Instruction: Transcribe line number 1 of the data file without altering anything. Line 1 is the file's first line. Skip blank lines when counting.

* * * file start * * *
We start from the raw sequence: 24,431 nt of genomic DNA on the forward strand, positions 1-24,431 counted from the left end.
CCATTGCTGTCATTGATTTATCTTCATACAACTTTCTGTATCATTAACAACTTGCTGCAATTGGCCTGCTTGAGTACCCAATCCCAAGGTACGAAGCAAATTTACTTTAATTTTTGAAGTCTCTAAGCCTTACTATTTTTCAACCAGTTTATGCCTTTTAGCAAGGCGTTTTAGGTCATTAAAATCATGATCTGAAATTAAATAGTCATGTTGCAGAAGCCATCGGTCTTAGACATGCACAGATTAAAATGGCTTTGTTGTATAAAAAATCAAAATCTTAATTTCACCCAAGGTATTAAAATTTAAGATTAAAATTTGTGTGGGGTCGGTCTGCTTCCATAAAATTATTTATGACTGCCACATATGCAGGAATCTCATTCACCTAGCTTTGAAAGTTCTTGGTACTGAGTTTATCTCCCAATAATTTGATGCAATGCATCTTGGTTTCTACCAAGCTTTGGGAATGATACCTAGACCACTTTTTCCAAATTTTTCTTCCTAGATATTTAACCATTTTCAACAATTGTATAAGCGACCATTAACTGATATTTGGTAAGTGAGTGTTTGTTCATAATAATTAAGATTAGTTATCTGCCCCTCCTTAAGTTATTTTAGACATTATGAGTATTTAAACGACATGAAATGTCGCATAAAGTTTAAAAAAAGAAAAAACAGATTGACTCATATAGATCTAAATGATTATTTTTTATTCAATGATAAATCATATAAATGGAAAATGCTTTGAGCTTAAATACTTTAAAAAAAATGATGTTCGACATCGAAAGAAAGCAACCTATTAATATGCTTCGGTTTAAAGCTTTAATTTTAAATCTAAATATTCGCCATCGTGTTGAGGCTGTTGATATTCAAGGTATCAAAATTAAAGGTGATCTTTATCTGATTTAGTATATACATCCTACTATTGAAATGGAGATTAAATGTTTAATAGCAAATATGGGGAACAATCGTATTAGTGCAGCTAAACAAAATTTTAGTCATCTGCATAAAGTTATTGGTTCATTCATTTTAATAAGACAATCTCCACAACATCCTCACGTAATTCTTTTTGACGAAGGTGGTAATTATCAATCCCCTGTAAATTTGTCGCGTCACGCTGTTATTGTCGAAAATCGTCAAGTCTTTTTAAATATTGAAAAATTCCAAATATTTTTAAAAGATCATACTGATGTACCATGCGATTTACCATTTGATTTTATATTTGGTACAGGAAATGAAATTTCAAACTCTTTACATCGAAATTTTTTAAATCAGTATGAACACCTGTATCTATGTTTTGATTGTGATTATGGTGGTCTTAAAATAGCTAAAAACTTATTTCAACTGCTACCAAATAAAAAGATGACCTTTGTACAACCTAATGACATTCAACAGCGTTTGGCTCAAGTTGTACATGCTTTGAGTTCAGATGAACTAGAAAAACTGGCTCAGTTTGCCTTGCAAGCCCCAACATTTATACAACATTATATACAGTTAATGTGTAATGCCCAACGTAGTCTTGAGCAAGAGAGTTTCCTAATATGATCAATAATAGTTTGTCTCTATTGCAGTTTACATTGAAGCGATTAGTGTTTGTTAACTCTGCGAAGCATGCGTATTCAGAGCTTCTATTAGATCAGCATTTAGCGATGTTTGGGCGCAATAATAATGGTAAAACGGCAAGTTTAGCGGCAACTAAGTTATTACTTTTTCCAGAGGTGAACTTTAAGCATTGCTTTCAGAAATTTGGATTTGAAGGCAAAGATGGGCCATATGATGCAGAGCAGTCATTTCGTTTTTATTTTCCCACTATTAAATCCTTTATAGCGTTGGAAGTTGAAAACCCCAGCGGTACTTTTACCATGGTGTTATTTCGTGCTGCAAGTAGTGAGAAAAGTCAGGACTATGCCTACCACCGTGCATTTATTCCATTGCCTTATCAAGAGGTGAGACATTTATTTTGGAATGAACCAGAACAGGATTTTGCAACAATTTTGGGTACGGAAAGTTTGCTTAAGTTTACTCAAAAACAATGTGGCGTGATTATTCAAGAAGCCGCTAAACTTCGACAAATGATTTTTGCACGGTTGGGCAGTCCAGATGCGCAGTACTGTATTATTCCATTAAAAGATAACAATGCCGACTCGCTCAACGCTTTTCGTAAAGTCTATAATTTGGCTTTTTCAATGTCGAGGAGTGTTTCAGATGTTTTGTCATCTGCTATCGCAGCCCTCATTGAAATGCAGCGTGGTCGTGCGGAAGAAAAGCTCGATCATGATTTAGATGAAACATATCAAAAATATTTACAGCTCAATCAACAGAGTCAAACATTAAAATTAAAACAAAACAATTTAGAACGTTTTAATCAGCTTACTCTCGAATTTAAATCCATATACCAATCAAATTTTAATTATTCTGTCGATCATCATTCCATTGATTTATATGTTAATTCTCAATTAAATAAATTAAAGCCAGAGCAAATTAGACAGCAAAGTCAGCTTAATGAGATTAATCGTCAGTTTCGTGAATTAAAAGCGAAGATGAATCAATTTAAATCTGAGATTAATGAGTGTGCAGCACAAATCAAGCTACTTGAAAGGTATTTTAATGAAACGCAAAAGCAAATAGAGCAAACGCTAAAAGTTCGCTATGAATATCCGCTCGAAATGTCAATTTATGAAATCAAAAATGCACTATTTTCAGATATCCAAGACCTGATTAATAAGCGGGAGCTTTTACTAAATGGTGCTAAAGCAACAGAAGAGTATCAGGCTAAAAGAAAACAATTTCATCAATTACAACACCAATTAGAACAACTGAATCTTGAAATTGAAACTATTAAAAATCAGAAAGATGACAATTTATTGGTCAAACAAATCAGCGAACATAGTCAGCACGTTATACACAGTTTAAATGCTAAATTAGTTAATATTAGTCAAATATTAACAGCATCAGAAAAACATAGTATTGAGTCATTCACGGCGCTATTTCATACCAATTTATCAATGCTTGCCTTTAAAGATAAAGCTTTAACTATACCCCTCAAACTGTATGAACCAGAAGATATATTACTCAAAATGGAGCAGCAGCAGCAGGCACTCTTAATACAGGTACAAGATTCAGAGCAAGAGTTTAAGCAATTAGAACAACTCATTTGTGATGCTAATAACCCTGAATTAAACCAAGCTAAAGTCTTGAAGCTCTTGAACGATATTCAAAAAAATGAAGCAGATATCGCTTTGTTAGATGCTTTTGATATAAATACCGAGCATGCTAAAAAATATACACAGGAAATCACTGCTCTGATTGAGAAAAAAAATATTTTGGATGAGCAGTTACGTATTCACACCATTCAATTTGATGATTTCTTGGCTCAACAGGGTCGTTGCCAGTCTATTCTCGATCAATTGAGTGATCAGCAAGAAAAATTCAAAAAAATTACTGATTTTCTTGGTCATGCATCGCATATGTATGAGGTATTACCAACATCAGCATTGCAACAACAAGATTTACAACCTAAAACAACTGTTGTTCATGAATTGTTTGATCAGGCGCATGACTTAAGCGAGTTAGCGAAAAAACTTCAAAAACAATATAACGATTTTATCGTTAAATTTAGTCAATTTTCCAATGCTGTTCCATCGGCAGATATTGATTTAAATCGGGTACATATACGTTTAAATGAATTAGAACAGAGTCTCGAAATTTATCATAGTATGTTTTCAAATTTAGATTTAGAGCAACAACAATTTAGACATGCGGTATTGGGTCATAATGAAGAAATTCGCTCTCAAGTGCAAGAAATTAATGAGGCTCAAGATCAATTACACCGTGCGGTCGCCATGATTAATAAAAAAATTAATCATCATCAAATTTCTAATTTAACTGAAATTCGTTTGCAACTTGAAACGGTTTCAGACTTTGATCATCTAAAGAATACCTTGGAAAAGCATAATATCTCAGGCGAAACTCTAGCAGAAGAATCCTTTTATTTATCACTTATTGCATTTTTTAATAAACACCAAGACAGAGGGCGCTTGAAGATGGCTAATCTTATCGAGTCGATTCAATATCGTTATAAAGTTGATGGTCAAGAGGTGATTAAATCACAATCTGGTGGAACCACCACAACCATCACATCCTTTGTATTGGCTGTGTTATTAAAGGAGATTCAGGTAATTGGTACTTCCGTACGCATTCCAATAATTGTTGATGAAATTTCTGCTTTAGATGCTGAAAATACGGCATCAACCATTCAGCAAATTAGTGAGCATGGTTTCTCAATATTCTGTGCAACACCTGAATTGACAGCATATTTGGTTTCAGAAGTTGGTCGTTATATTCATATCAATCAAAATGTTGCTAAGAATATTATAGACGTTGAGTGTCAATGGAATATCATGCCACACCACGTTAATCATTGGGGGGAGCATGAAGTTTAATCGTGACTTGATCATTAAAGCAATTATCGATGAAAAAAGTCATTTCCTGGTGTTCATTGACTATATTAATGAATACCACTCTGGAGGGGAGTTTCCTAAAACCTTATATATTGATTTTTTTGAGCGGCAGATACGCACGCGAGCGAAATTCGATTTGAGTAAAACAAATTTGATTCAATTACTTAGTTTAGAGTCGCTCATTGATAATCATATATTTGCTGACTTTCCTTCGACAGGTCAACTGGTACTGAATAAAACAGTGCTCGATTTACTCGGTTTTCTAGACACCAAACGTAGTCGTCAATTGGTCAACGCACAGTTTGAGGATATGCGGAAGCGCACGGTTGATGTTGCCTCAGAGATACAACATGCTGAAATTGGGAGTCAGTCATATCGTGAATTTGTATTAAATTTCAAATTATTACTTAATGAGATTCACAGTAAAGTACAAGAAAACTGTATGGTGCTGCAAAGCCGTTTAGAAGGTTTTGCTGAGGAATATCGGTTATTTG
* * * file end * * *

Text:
We start from the raw sequence: 24,431 nt of genomic DNA on the forward strand, positions 1-24,431 counted from the left end.